“Senescence influences multiple biological processes including aging and cancer”
Cellular senescence is a highly stable cell cycle arrest that limits the replication of aged or damaged cells. Senescence can be triggered by replicative exhaustion, oncogene activation or chemotherapeutic drugs. As a consequence, senescence influences the outcome of physiological processes such as aging, development, wound healing, fibrosis and cancer. Recently, strategies aimed to selectively eliminate senescent cells (senolytic therapies) have been shown great promise for the treatment of a wide-range of diseases. Senescent cells not only exit cell cycle but also undergo profound changes in their transcriptional program, chromatin organization, metabolism and secretome. In particular, the senescence-associated secretory phenotype (SASP) mediates many of the patho-physiological effects exerted by senescent cells.
The goal of our research program is to understand the molecular mechanisms behind the implementation and regulation of senescence. To this end, we use different human primary cell systems, including IMR90 ER:RAS cells as an inducible system of oncogene-induced senescence. Our experimental approaches integrate information from shRNA functional screenings, cellular and molecular biology, high-throughput microscopy, genomics and proteomics that we aim to translate to disease-relevant mouse models.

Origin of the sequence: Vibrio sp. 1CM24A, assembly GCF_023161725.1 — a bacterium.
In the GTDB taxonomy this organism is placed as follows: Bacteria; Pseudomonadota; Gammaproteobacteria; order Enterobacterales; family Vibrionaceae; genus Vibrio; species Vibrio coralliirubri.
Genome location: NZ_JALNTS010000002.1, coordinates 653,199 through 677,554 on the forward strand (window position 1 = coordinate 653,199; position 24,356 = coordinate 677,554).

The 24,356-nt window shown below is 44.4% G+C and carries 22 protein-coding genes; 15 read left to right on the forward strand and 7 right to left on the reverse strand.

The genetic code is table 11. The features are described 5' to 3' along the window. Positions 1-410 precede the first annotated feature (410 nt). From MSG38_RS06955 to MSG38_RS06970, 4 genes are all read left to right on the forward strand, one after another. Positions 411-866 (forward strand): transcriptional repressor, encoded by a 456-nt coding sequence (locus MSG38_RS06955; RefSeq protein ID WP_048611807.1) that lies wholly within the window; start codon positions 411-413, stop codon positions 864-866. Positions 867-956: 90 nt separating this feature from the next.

There are three general questions questions that we are aiming to address:
- What are the epigenetic mechanisms controlling senescence?
- What are the regulation, composition and functions of the senescence secretome?
- How can we target senescent cells for therapeutic benefit in cancer and aging?
Overall, we expect that our research would result in a better knowledge of how senescence impacts aging, cancer and other diseases, opening possibilities to manipulate it for therapeutic advantage.
Senescent cells express a complex secretome that mediate multiple cell autonomous and non-cell autonomous functions. IMR90 ER:RAS cells undergoing oncogene-induced senescence (OIS) express IL-8 (red) and IL-6 (green).
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